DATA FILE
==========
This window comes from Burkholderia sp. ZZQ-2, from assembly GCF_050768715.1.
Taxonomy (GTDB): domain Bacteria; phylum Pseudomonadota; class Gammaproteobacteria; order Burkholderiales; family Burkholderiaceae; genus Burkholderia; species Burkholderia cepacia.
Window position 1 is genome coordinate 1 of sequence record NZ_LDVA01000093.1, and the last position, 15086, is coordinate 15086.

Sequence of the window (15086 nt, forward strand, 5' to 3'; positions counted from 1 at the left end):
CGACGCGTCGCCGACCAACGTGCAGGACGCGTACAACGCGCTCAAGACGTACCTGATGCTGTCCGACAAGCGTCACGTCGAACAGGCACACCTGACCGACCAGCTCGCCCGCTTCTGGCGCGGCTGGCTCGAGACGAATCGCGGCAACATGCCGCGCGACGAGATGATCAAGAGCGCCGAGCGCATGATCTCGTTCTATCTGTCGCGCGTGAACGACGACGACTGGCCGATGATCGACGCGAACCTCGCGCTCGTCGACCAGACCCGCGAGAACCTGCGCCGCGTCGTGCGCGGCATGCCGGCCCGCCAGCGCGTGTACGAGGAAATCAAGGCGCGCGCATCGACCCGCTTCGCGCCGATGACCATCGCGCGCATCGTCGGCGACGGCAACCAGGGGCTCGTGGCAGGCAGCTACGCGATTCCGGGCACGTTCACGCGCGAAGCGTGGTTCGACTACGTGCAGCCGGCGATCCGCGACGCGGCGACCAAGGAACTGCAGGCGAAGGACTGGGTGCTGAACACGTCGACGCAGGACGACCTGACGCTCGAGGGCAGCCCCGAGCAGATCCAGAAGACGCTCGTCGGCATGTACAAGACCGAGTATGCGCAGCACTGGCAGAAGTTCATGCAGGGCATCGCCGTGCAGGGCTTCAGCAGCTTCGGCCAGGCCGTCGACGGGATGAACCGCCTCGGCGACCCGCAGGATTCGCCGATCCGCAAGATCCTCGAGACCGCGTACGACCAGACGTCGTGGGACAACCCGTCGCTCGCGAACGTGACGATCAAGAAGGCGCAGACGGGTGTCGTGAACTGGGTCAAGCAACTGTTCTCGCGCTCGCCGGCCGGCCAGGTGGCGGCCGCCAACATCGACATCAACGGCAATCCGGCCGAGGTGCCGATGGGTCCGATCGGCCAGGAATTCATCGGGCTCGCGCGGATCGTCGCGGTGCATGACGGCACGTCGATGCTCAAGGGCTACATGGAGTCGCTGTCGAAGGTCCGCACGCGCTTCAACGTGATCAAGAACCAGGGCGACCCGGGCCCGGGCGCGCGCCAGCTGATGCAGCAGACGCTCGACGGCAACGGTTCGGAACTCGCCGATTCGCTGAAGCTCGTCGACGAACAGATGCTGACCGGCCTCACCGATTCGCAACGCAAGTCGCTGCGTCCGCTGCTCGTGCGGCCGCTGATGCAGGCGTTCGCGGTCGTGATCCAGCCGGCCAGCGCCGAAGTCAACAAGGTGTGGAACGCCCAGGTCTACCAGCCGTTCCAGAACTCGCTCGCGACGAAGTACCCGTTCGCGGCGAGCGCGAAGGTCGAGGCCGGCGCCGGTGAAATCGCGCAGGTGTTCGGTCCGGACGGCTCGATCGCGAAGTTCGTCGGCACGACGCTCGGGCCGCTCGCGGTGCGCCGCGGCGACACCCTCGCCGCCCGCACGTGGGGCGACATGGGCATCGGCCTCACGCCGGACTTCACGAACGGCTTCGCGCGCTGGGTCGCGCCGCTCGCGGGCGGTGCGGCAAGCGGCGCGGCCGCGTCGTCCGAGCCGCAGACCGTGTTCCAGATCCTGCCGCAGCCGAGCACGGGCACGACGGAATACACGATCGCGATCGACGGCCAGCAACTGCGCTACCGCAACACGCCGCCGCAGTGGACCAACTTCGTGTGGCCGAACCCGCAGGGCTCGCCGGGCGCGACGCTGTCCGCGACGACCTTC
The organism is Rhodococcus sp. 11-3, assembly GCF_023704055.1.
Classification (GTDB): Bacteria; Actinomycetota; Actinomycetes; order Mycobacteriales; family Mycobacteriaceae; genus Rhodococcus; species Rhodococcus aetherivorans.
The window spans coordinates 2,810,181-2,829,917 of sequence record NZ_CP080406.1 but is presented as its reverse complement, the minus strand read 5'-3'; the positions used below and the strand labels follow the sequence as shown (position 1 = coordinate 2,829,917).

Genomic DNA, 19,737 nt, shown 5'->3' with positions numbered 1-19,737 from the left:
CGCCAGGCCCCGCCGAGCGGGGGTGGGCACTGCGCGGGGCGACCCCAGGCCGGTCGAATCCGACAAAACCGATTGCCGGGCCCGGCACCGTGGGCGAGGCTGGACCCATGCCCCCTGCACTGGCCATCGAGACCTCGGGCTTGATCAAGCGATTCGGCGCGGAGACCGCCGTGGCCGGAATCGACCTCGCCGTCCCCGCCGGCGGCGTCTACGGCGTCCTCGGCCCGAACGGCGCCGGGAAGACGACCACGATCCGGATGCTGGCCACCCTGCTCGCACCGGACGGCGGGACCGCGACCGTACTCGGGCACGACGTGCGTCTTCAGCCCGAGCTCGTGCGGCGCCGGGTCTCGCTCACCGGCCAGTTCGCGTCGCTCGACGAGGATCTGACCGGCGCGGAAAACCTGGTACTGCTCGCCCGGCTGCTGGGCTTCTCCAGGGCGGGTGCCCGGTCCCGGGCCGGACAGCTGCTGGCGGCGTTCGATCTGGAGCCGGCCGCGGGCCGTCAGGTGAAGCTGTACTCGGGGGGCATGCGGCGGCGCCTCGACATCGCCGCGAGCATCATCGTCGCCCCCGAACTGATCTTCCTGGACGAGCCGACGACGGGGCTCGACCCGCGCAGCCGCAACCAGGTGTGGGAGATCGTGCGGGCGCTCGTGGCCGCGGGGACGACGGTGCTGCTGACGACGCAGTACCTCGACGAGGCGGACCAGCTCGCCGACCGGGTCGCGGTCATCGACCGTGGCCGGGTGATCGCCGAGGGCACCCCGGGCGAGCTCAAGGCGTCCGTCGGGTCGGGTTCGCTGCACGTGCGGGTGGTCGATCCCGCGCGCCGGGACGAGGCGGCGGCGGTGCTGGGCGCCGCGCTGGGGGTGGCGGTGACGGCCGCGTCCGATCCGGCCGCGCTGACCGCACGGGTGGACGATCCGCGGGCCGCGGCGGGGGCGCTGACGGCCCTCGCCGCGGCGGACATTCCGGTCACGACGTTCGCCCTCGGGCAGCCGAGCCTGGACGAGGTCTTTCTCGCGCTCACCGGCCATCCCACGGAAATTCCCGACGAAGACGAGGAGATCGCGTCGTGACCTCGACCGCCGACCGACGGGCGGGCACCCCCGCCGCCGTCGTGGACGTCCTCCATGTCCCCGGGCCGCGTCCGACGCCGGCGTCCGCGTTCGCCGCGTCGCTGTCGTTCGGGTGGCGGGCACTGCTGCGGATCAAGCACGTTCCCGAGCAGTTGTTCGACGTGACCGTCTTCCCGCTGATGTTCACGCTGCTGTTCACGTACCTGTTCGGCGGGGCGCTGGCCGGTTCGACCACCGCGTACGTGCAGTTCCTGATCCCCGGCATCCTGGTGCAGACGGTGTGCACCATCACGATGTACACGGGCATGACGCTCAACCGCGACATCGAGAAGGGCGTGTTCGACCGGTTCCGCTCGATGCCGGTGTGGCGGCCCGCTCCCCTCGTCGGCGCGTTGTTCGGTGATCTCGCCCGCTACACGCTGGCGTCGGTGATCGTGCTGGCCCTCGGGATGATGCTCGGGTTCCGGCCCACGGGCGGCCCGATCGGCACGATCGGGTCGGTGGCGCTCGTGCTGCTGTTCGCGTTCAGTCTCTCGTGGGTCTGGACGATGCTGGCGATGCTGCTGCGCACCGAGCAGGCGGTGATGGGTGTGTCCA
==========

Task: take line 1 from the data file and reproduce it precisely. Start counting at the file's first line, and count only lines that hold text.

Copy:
This window comes from Burkholderia sp. ZZQ-2, from assembly GCF_050768715.1.